I dissolve the camphor in the alcohol and add the ammonia and glycerine and last of .2 greases all the Water. This solution has a specific gravity of .944. With this solution the time required to restore a film shrunken about three eighths of an inch ier foot was twelve hours. As a result of soa ing in such a solution the celluloid film swells so that each loop hangs limp on the frame. The amount of extension of the film can easily be measured by comparison with a short piece of unshrunken film or by measuring a few inches of the film with a ruler in which case eight pictures of standard 35 m. m. film should occupy a length of six inches of the film. l-Vhen the film has elongated under this treatment to its original or proper length the movable cross bar of the frame is adjusted by means of the winged nuts to put the film loops under slight tension. The film is then removed and allowed to dry under tension on 30 the frame. When dry the film will be found to have not only the correct length but also the correct width. It is possible to bring the film to the right length in a much shorter time, for example, in as short a time as one and one half hours by keepin the film continually under tension to thereby draw it out. This, however, is objectionable since it distorts the film with the result that after treatment it is too narrow for the printing machine or projector. The length of time required for the swelling of the celluloid is dependent to a certain extent upon the relative amount of camphor in the solution, the strength of the solution therefor and the length of time that 5 the film is immersed may be varied widely from the representative figures which I have given.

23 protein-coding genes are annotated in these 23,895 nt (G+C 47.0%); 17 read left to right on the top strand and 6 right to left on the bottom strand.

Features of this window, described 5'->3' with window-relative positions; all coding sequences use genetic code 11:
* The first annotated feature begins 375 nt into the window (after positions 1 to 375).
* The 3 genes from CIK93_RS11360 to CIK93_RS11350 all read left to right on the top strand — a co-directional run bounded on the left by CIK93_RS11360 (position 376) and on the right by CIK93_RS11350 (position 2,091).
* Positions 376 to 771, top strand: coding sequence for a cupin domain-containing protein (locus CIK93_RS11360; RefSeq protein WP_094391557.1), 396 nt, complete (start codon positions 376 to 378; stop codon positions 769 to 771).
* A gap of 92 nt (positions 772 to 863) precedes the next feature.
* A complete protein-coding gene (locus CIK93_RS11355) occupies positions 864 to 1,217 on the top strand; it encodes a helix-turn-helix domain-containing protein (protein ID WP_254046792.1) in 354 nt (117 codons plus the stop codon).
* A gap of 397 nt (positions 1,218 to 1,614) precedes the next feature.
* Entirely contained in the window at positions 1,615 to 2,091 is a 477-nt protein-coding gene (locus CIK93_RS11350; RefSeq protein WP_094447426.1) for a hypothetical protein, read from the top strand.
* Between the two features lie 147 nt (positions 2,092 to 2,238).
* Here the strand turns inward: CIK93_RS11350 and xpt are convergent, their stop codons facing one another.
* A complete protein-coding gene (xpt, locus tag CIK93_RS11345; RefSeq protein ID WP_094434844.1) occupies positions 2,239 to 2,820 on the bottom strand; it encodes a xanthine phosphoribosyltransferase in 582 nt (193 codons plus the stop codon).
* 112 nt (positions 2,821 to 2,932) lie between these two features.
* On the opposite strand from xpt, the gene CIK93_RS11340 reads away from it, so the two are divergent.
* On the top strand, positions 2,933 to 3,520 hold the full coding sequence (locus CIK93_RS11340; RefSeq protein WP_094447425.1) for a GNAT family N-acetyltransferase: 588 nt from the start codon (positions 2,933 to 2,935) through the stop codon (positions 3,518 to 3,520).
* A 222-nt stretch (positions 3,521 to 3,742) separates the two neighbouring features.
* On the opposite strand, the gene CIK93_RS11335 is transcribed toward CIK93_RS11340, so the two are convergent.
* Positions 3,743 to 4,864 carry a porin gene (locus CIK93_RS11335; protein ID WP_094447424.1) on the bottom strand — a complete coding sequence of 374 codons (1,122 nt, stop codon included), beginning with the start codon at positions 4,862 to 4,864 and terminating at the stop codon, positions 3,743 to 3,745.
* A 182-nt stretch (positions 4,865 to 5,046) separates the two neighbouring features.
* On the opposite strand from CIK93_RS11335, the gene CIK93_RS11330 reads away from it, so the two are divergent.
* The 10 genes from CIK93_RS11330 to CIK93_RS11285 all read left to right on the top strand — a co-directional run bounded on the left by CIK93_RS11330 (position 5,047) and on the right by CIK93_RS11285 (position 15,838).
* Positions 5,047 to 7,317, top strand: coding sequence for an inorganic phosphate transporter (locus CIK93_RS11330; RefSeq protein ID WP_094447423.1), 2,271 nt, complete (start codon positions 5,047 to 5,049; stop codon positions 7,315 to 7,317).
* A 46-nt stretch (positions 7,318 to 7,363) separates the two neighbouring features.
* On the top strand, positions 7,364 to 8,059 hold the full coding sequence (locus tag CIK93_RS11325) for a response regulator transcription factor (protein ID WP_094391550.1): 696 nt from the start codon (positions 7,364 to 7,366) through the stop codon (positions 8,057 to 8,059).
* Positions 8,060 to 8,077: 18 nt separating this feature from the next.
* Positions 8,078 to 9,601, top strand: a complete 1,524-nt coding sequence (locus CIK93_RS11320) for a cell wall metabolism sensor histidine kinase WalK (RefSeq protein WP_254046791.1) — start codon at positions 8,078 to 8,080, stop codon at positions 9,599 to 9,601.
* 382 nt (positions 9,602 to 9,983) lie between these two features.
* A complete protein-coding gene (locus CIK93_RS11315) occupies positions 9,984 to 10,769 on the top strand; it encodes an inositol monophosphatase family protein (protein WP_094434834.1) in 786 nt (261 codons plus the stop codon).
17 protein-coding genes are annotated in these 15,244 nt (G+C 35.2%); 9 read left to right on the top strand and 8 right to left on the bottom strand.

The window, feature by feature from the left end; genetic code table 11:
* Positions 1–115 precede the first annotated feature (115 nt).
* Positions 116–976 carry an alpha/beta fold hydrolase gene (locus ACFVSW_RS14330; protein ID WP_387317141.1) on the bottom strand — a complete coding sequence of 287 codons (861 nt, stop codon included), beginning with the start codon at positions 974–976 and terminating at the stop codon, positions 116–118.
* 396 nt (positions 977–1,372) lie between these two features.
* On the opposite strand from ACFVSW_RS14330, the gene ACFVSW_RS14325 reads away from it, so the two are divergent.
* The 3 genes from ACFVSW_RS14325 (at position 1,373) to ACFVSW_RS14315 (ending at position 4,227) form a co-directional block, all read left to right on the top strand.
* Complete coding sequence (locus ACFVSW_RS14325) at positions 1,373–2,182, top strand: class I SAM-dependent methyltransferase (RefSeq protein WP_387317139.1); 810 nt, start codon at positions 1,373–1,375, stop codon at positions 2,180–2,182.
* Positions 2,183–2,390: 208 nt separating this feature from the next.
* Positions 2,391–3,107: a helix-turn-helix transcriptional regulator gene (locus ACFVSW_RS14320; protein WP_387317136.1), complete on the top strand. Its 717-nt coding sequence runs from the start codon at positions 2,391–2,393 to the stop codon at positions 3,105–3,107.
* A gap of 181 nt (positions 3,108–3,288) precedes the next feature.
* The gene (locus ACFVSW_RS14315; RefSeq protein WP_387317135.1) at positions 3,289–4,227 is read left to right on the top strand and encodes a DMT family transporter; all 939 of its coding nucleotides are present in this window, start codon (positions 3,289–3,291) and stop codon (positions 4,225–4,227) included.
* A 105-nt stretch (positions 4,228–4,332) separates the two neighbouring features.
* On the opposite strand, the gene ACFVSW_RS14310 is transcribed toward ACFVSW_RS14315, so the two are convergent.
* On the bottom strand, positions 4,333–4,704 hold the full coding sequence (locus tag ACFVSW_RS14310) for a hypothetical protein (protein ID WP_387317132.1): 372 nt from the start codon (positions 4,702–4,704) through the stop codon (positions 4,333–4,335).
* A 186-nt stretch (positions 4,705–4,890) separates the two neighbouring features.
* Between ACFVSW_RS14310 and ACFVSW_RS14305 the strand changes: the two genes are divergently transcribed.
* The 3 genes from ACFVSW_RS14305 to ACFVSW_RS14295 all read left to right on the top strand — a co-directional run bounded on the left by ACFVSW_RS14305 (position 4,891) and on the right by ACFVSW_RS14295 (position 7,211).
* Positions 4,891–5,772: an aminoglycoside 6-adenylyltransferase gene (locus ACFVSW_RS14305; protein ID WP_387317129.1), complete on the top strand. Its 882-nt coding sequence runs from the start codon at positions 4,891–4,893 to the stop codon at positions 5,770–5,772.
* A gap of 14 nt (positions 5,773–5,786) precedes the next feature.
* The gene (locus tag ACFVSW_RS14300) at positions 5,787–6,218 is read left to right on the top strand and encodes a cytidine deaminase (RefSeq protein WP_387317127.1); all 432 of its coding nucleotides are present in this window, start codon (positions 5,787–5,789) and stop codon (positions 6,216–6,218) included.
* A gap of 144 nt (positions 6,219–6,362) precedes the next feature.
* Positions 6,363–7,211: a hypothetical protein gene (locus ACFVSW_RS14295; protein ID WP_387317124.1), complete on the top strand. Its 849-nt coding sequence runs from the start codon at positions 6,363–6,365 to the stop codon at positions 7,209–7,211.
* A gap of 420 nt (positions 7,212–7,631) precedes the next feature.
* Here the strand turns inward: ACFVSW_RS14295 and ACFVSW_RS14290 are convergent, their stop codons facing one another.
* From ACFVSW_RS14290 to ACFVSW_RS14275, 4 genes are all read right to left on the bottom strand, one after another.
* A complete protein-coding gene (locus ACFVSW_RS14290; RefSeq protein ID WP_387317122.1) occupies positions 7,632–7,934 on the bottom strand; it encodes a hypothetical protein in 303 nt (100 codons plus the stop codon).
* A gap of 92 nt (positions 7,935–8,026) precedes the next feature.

WVhat I claim as new and desire to secure by Letters Patent of the United States is: